These and other legal obstacles have rendered the EPA nearly impotent to regulate pesticides. While it may be tempting to blame the EPA, lawmakers are largely responsible for tying their hands. There are some 80,000 chemicals in the environment. The EPA has banned only 5 chemicals since its inception in the 1970s (PCBs, chlorofluorocarbons, dioxin, asbestos, and hexavalent chromium; the ban on asbestos was overturned in 1991 ).
Syngenta is now represented on the federal Invasive Species Advisory Committee, which puts them in a position to influence the country’s policies regarding the eradication of non-native species using their products. This seems to us a flagrant conflict of interest and a clear indication of the extent to which our government is controlled by industry. Such appointments are discretionary and therefore cannot be blamed on legal requirements. Rather they are more a reflection of the way money influences politics in our country.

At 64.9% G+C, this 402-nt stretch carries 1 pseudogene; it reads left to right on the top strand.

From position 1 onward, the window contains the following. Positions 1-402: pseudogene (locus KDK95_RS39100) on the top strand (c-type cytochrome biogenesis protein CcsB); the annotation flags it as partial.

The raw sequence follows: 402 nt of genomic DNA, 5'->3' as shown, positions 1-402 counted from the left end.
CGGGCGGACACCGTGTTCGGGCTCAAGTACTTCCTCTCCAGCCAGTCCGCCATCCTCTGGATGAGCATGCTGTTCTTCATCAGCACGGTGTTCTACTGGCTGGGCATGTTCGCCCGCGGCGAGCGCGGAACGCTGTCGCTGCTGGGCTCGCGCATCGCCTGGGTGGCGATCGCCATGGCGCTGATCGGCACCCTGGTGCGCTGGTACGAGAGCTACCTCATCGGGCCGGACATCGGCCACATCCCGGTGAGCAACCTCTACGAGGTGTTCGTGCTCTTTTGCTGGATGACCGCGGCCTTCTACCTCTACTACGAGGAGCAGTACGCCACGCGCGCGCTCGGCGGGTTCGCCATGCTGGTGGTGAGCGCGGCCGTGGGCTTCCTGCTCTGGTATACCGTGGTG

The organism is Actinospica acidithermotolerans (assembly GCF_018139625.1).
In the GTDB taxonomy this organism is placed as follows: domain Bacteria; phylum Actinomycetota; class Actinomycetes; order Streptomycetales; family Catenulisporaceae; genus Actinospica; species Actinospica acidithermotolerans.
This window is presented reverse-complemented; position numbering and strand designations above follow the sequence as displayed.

Atrazine is the second most widely used herbicide in the United States. Only glyphosate (Roundup etc.) is used more often. Atrazine degrades slowly in the soil and washes into streams and lakes where it does not dissolve. An estimated 30 million Americans are drinking water contaminated with trace amounts of atrazine.
To our knowledge, atrazine is not being used by any of the ecological “restorations” of the public lands in the Bay Area. Atrazine is used primarily—but not exclusively—for agricultural crops, most notably corn. In California, about 23,000 pounds of atrazine (active ingredient only) were used on over 1 million acres in 2011. (3)
The fragility of truth
We can empathize with Professor Hayes. Like him, we have been engaged in the effort to inform the public of the destruction of our public lands for 15 years. And like him, we have been on the receiving end of a campaign to discredit and intimidate us into abandoning our effort.